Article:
How to Cook Rice
These days, most rice comes free of dirt, gravel, and chaff so there's rarely a
need to patiently pick through it. Washing rice is another matter. In some countryes,
talc is still sometimes used as a milling aid and should be rinsed off in a few
changes of cold water. Though rice with talc should be labeled as such, rinse It
if there's the slightest doubt. Some people also find that rinsing washes off loose
starch, making the rice less sticky.
Apart from habit, the reasons for soaking rice are to shorten the cooking time and
to allow for maximum expansion of long-grain rice. A soak also makes the grains
a little less brittle so they're less likely to break during cooking. If you do
soak your rice, be sure to drain it thoroughly or you'll be using more water in
cooking than you intended.
The rice is cooked in a measured amount of water so that by the time the rice is
cooked, all the water has been absorbed. As the water level drops, trapped steam
finishes the cooking. For every cup of rice, use 1-1/2 to 2 cups of water (less
if the rice is washed first). You'll need to experiment a little to find the amount
you like best, but in general, use the larger amount for long-grain rice, the lesser
for medium and short. Keep in mind that more water gives you softer, stickier rice—great
for stir-fries. Less water will keep the grains more separate and result in firmer
rice, a good style for rice salads.
After about 12 minutes, the liquid should be absorbed, and the rice still al dente.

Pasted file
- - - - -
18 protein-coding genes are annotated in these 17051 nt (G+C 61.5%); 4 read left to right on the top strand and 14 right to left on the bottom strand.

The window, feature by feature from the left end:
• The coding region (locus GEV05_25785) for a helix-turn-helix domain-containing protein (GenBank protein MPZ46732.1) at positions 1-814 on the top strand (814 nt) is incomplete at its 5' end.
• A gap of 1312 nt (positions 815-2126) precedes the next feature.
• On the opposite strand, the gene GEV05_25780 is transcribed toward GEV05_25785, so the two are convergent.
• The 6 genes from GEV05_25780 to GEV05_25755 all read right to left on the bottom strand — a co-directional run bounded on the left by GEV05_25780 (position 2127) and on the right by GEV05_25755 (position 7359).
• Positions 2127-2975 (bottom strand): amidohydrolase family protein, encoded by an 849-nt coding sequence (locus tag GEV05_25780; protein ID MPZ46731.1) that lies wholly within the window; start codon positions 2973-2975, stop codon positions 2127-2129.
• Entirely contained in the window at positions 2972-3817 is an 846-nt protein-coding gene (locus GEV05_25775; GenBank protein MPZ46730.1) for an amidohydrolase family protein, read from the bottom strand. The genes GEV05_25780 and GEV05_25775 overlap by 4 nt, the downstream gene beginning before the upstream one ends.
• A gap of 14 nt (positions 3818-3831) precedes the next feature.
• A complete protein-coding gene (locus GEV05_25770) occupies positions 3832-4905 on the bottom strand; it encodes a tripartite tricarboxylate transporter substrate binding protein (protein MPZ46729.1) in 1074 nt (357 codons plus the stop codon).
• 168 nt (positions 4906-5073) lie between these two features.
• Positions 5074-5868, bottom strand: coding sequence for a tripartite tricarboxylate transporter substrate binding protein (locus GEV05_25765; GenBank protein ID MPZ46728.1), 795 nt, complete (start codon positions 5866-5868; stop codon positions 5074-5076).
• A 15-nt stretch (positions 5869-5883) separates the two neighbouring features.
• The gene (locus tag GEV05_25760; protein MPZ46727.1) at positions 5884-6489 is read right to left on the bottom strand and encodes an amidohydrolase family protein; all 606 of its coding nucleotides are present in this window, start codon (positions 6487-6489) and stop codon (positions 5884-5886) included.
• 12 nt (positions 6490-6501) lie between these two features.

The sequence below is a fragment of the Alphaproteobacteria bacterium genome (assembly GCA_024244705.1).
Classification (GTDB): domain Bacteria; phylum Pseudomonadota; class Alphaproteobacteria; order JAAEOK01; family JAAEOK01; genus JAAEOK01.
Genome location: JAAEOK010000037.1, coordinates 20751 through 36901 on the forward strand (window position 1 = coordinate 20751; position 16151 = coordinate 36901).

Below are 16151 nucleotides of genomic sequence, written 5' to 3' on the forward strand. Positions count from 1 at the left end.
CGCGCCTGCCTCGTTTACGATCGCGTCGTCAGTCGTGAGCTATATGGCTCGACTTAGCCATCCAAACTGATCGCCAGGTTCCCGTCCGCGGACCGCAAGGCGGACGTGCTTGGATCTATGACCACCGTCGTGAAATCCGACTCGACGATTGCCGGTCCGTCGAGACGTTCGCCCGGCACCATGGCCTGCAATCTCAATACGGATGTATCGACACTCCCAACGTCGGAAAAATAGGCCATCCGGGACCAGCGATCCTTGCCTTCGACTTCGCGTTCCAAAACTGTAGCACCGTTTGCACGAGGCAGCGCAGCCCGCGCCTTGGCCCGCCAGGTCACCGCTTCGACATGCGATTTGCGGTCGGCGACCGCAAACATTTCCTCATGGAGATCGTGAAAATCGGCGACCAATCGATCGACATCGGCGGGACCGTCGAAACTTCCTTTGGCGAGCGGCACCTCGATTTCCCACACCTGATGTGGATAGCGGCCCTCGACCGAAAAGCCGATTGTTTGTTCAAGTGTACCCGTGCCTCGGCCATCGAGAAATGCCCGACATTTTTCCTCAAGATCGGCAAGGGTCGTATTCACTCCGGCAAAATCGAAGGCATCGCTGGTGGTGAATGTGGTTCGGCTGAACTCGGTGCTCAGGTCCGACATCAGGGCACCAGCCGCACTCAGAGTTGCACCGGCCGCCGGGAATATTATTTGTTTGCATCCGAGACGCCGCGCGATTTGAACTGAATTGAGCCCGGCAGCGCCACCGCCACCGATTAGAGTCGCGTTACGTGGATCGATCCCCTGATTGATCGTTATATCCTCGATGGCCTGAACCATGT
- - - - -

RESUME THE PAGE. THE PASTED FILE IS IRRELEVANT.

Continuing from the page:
If you served the rice now, you'd find the top layer drier and fluffier than the
bottom, which can be very moist and fragile. Here's where you need patience. Let
the rice sit off the heat, undisturbed with the lid on, for at least 5 minutes and
for as long as 30. This results in a uniform texture, with the bottom layers as
fluffy as the top. That a pot of rice actually improves with a rest also gives you
more flexibility for cooking the rest of the meal.
Steps to perform:
Rinsing rice helps get rid of any starch and impurities. Rinse until the water is
clear and not cloudy.Rice bran will be easy to remove by doing this. Mix 2 or 3
times, discarding whitish water quickly to avoid bran odor.
Be sure to thoroughly strain rinsed or soaked rice. Excess water can make your rice
Combine the rice and water and bring to a boil. Use 1-1/2 to 2 cups of water per
cup of rice. If adding salt or fat, swirl the pan to mix them; rough stirring could
break the rice.
Lower the heat to a simmer—bubbles gently bursting on the surface—and cover. Let
white rice cook for 12 minutes. Then let the rice rest off the burner, covered,
for at least 5 minutes and as long as half an hour.
Fluff the rice gently with a fork or chopstick. Gentle handling will keep the individual
grains from breaking up into mush.